3D Printed e-NABLE Arms…MAGIC!

(Please click on the image above to view the video of Derek getting his 3d printed e-NABLE arm!)

Jon Schull – the founder of e-NABLE has been working with a team at RIT to develop our first ever e-NABLE arm design! Below, he shares the story of Derek and Nathan, new design trials and….a whole lot of MAGIC going on!

From Jon Schull:

In April, we put out a call – inviting people who needed e-NABLE hands to come to Imagine RIT on May 3rd, 2014.

As it turned out, there were two candidates – nine year old Derek and 40 year old Nathan – both from Buffalo, near neighbors and both without wrists! Standard e-NABLE hands would not work for them!

The team at RIT started working on an arm and students Joshua Wilcox and Paul Richard developed a prototype and amidst the chaos of Imagine RIT – Derek invented the “Extra Long Arm” concept. Nathan, who is himself an occupational therapist, gave us good advice on fitting the device.

Three weeks later, Nathan and Derrick, along with David Dietz – visited our lab and met with Jascha and RIT student Jade Meyers and me (Jon Schull) as well as David’s uncle and David’s uncle’s buddy Skip, both of whom are now e-NABLE enthusiasts).

We made forearm casts using alginate and plaster of paris, compared notes and made plans. Derek’s mom and two grandparents were there as well and Nathan’s wife and…apparently it takes a village to make an arm!



Derek wore his new arm home, wore it to school the next day and reportedly loves it!

Since then we’ve used the casts, a digital scanner and modeling voodoo to develop custom forearm cups.

This past Friday, we presented them to Derek and Nathan in Buffalo where we were presenting at a conference on advanced manufacturing. (It’s been a busy week!)

Derek and Nathan both reported that the new forearm cups were much better fits and as you can see in this video, Derek just put it on and went to town!

Unfortunately, some assembly was still required for Nathan, who has been wonderfully patient while the little kiddo got all of the best toys. Today we tweaked the models, put the finishing touches on Nathan’s arm, finished the first draft documentation and decided it was worth sharing with other e-NABLERs!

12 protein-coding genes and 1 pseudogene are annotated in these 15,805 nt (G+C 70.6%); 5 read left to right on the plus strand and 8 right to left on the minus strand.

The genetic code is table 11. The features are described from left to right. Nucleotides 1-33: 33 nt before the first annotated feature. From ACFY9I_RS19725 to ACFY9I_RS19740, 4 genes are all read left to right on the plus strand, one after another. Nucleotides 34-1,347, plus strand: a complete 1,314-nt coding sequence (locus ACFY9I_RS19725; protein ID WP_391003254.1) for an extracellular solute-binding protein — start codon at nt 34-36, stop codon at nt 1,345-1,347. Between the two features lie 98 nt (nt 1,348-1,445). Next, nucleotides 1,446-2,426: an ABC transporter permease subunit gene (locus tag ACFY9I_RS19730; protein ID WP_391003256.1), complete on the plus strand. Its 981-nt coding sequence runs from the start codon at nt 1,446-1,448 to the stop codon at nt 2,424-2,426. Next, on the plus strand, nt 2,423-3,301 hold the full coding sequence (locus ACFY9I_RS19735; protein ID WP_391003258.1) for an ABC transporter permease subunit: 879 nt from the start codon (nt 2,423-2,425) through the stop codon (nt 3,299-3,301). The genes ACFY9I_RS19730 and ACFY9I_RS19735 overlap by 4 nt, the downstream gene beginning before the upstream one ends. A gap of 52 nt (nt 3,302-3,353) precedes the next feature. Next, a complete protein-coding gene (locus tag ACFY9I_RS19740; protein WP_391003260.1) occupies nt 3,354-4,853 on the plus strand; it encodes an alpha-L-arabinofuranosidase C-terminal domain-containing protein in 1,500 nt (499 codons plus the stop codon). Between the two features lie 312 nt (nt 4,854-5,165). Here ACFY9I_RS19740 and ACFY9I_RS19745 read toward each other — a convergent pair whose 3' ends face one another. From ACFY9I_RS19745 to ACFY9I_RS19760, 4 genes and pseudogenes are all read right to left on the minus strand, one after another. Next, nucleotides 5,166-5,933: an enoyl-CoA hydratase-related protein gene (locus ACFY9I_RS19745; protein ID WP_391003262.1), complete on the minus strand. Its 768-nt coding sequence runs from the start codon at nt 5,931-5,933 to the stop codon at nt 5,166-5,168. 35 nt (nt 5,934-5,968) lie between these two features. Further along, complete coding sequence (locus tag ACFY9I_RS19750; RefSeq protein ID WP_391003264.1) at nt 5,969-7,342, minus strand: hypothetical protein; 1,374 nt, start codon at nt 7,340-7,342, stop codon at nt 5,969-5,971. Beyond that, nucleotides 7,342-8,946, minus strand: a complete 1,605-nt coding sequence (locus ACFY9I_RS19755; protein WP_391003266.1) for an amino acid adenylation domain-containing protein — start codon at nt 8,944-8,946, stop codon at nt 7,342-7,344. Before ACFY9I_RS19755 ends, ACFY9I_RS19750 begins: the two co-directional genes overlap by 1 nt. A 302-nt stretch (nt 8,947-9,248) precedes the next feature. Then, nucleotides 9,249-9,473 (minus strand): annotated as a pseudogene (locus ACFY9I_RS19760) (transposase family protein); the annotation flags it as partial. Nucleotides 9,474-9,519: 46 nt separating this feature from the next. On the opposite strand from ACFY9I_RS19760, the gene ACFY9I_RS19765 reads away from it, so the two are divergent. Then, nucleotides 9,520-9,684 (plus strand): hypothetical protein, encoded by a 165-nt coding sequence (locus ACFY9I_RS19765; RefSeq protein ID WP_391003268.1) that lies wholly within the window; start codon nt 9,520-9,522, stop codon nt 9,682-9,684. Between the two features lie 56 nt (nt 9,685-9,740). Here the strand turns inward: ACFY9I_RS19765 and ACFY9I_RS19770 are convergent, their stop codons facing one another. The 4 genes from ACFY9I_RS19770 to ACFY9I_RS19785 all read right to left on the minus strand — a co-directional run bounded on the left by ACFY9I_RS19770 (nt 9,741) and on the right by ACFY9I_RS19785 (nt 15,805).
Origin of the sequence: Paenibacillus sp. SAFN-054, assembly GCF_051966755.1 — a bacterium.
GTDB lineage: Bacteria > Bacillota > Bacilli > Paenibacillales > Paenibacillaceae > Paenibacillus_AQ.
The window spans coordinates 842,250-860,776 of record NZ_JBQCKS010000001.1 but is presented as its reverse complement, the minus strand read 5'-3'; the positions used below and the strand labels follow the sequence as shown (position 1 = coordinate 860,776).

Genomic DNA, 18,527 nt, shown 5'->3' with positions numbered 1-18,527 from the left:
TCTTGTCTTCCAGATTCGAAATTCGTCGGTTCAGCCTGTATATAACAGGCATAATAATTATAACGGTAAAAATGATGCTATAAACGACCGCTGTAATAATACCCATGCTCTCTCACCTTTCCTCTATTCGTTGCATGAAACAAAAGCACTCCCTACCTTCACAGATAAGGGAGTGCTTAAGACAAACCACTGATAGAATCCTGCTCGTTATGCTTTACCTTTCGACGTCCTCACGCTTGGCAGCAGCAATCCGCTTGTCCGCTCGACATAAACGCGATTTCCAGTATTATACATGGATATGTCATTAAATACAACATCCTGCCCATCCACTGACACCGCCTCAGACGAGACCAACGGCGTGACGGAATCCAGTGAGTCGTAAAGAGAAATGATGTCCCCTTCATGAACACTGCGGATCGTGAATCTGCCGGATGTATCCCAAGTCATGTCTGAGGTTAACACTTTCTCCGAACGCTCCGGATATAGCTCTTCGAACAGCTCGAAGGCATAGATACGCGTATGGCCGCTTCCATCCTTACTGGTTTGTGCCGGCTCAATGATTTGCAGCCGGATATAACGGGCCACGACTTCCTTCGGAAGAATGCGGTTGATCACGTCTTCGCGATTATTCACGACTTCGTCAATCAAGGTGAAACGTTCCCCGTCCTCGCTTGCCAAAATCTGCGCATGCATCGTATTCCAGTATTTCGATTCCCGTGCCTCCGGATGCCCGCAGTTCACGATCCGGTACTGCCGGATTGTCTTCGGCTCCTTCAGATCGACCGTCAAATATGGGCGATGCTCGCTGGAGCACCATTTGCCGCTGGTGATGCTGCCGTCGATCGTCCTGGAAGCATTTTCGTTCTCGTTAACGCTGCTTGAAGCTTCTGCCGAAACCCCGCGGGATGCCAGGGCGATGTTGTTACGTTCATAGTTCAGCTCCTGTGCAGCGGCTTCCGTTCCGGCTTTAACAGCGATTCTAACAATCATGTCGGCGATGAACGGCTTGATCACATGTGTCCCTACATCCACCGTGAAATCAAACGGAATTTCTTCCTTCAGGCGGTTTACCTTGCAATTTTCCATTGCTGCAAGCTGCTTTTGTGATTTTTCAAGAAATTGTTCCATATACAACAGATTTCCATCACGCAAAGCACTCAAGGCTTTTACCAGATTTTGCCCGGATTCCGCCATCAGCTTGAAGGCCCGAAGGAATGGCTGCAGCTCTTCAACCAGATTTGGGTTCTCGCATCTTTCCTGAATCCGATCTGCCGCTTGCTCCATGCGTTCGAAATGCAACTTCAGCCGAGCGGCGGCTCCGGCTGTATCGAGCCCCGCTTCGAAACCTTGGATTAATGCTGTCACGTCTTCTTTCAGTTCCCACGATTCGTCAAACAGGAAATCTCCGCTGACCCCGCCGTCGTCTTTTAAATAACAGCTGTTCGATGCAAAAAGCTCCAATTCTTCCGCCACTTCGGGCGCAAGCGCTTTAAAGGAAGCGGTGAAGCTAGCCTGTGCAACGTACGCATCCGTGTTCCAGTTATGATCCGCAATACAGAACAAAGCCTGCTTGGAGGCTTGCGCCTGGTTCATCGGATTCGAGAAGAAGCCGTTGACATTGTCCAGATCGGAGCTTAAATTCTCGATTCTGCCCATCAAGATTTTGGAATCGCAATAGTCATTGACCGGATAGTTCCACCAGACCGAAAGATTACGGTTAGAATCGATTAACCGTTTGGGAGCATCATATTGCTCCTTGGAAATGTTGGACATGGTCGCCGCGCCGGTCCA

It’s still early days. Arms are more complicated than hands and forearm cups need to be custom contoured and we still want to experiment with alternative actuation mechanisms. But at this point we would love to have a few enablers trying out the model and documentation, making it easier to scale and re-proportion.

We’d also welcome a few more recipient “test pilots” with functional elbows. A local e-NABLEr could help the recipient with measurements and the making of plaster casts and then our lab can help with custom forearm cups while the e-NABLEr assembles the rest of the arm.

Once we streamline our procedures and get some more experience – we’ll put the design out there for general consumption!

Personally, I can report that after a year of community building – it’s great fun to be actually working with recipients and playing with new technical solutions.

The MACIC ACT lab is becoming a real magnet for motivated and talented RIT students!

So…that is the story of the “Derek” arm and “Soon-to-be-delivered” Nathan arm (Nathan, we promise!)

If you would like to join the e-NABLE group and help make a difference, would like to share your ideas and designs with the community or would just like to join and support this amazing maker movement – please visit our Google+ community!

No contribution is too small!

17 thoughts on “3D Printed e-NABLE Arms…MAGIC!